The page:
• En

What is Liver-Kidney Microsome (LKM)-1 Antibody test? 

LKM-1 antibodies are autoantibodies that attack the liver cells, causing damage to the organ.

Antibodies are special proteins normally produced by the immune system to fight harmful foreign substances. Autoantibodies, on the other hand, are antibodies mistakenly produced by the immune system against body’s own cells and tissues, leading to autoimmune diseases. 

The LKM-1 autoantibodies are produced in response to a specific protein in the liver known as cytochrome P450 2D6 (CYP2D6). Presence of these autoantibodies in the blood is strongly associated with a condition known as type 2 autoimmune hepatitis. 

Autoimmune hepatitis is a prolonged inflammatory liver disease associated with symptoms such as muscle ache, abdominal discomfort, jaundice and an enlarged liver. Depending on the type of autoantibodies produced, there are two types of autoimmune hepatitis - type 1 and type 2.

A person with type 1 autoimmune hepatitis has smooth muscle antibodies (SMA) - antibodies that attack the smooth muscles - in their blood. It can affect anyone but is more prevalent in young women. Most individuals with type 1 autoimmune hepatitis also have another autoimmune condition, such as type 1 diabetes or ulcerative colitis

Type 2 autoimmune hepatitis is associated with the presence of LKM-1 antibodies. This disease may affect adults but is commonly seen in girls aged two to 14 years. 

Autoimmune hepatitis may lead to complications such as liver cirrhosis and liver failure.

  1. Why is a Liver-Kidney Microsome (LKM)-1 Antibody test performed?
  2. How do you prepare for a Liver-Kidney Microsome (LKM)-1 Antibody test?
  3. How is a Liver-Kidney Microsome (LKM)-1 Antibody test performed?
  4. Liver-Kidney Microsome (LKM)-1 Antibody test results and normal range

Your doctor may order this test to check for autoimmune hepatitis if you show symptoms of liver disease and have abnormal results on routine liver tests.

The symptoms of autoimmune hepatitis include:

In advanced autoimmune hepatitis, additional symptoms such as mental confusion and fluid build-up in the abdomen may occur.

However, these symptoms are not exclusive to autoimmune hepatitis and may be seen in other liver conditions

An LKM-1 antibody test is usually done along with an SMA test to distinguish between type 1 and type 2 autoimmune hepatitis.

myUpchar doctors after many years of research have created myUpchar Ayurveda Yakritas Capsule by using 100% original and pure herbs of Ayurveda. This Ayurvedic medicine has been recommended by our doctors to lakhs of people for liver-related problems (fatty liver, weakness in the digestive system) with good results.

No prior preparations are needed for this test. However, please make sure that you inform your doctor if you are taking any routine medications or health supplements.

A healthcare practitioner will withdraw a sample of your blood from a vein in your arm. You may feel a mild pricking sensation when the needle is inserted. Some people also get a small bruise at the site of needle insertion. Though in most cases the bruise heals on its own in a few days.

If you get nervous about blood tests, please convey this to your doctor or nurse so that they can make you feel more comfortable during the test.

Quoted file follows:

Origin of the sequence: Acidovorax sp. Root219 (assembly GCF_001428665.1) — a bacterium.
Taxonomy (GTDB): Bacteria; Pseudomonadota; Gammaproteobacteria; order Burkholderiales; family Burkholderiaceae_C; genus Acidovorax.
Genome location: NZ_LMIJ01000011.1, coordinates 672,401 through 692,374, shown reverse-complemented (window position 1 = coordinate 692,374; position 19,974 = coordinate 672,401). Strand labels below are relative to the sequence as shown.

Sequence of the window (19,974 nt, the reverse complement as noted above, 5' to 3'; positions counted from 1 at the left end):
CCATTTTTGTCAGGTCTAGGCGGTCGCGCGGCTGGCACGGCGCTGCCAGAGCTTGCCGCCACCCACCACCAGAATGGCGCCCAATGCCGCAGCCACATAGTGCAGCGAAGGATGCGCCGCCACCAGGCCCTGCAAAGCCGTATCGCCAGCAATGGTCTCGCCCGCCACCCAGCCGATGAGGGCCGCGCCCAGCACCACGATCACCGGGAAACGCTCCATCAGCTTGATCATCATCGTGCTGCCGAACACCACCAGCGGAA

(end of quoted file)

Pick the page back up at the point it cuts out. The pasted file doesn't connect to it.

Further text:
The doctors of myUpchar after many years of research have created myUpchar Ayurveda Medarodh Capsule by using 100% original and pure herbs of Ayurveda. This ayurvedic medicine has been recommended by our doctors to lakhs of people for weight loss with great results.

Normal results:

A negative result is reported as normal. 

A normal or negative result for this test is ≤ 20.0 Units.

A negative result indicates that no LKM-1 antibodies were found in your blood. However, further testing may be needed to rule out autoimmune hepatitis. Please speak to your doctor to know what exactly your results mean for you.

Abnormal results:

A value ≥ 25.0 Units is considered as positive or abnormal.

A positive result means that LKM-1 antibodies were found in the blood and is indicative of type 2 autoimmune hepatitis. The doctor may conduct a liver biopsy to confirm the diagnosis.

Disclaimer: All results must be clinically correlated with the patient’s complaints to make a complete and accurate diagnosis. The above information is provided from a purely educational point of view and is in no way a substitute for medical advice by a qualified doctor.


  1. Bogdanos, DP, Invernizzi. Autoimmune Liver serology: Current Diagnostic and Clinical Challenges. World Journal of Gastroenterology, Vol 14: 3374-3387. PMID: 18528935
  2. European Association for the Study of the Liver. EASL Clinical Practice Guidelines: Autoimmune hepatitis.. J Hepatol. 2015 Oct;63(4):971-1004. doi: 10.1016/j.jhep.2015.06.030. Epub 2015 Sep 1.
  3. Czaja, AJ. Diagnosis and management of autoimmune hepatitis: current status future directions. Gut and Liver, Vol 10: 177-203. PMID: 26934884
  4. Narciso- Schiavon. To screen or not to screen? Celiac antibodies in liver diseases. World Journal of Gastroenterology. Vol 23: 776- 791. PMID: 28223722
  5. Himito T. Nishioko M. Auto antibodies in liver disease- Important clues for diagnosis, disease activity and prognosis. Auto Immun Highlights. 2013 Aug; 4(2): 39–53. PMID: 26000142
  6. ARUP Labs [Internet]. University of Utah. Liver-Kidney Microsome Antibody, IgG
  7. American Liver Foundation [internet]. New York (NY): American Association for the Study of Liver Diseases; Autoimmune Hepatitis
  8. University of Rochester Medical Center [Internet]. Rochester (NY): University of Rochester Medical Center; Liver Kidney Microsomal Antibody
  9. National Health Service [internet]. UK; Blood Tests
  10. University of Iowa. Department of Pathology. Laboratory Services Handbook [internet]. Liver-Kidney Microsome Antibody, IgG
Read on app
Ask your health query from live doctors now!